problem for small programs but it is easy to lose track
    of such things in hierarchies of nested functions in
    large programs. In other words, strtok() breaks
    encapsulation.

    --
    "I hope, some day, to learn to read.
    It seems to be even harder than writing."
    --Richard Heathfield
    Ben Pfaff, Aug 23, 2005
    #5
  6. Steven Woody

    pete Guest

    tedu wrote:
    >
    > Eric Sosman wrote:
    > > Steven Woody wrote:
    > > > in C, is there any function
    > > > can be used to decompose tokens from a string? if
    > > > not, can i find it in CPP? thanks!

    > >
    > > There's strtok(). It has some drawbacks and may not do
    > > exactly the kind of "decomposition" you want -- but since
    > > you didn't describe what you want, all I can do is suggest
    > > that you take a look.

    >
    > thought not standard, strsep() may also be available in some
    > environments. if it's not, the source is easy to come by and
    > incorporate.


    Here's what I have for strsep:

    #include <string.h>

    char *str_sep(char **s1, const char *s2)
    {
    char *const p1 = *s1;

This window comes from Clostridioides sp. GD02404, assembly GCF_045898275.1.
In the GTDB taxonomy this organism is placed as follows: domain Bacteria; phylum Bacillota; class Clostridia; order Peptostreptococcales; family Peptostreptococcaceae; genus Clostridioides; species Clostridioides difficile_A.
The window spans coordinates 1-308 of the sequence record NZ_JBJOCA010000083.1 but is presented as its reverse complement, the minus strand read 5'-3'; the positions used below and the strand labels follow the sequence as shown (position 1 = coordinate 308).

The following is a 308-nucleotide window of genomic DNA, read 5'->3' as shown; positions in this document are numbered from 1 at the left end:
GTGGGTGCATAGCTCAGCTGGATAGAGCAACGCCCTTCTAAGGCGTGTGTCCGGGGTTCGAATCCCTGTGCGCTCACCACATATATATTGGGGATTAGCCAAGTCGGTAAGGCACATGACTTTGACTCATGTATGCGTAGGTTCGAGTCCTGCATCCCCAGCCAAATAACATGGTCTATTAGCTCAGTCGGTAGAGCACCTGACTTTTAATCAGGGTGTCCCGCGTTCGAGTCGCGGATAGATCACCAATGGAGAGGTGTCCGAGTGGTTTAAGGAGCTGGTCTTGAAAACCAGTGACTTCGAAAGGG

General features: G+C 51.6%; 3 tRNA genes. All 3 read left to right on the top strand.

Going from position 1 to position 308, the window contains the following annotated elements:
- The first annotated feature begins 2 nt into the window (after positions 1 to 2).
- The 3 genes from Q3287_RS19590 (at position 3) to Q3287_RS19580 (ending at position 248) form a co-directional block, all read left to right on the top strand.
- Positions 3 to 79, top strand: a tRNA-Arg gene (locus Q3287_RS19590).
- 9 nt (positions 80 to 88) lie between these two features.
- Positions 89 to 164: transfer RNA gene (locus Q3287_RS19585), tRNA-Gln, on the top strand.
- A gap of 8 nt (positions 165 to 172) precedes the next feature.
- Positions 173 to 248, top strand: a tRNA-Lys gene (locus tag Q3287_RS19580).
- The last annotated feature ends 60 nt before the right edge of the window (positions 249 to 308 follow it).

if (p1 != NULL) {
    *s1 = strpbrk(p1, s2);
    if (*s1 != NULL) {
    *(*s1)++ = '\0';
    }
    }
    return p1;
    }


    /*
    ** K&R2 Exercise 2-4
    ** alternate squeeze function using str_sep.
    */

    char *str_squeeze_s(char *s1, const char *s2)
    {
    char *const p1 = s1;
    const char *const p2 = s2;
    char * p3 = p1;

    do {
    s2 = str_sep(&p3, p2);
    while (*s2 != '\0') {
    *s1++ = *s2++;
    }
    } while (p3 != NULL);
    *s1 = '\0';
    return p1;
    }

    --
    pete
    pete, Aug 23, 2005
    #6
  7. Steven Woody

    Steven Woody Guest

    Eric Sosman <> writes:

    > Steven Woody wrote:
    >> in C, is there any function can be used to decompose tokens from a string? if
    >> not, can i find it in CPP? thanks!

    >
    > There's strtok(). It has some drawbacks and may not do
    > exactly the kind of "decomposition" you want -- but since
    > you didn't describe what you want, all I can do is suggest
    > that you take a look.


    strtok's man page say, it can not handle empty field. what exactly does this
    mean ?

    actually, what i want to do is:

    1, read a line in a text configuration file.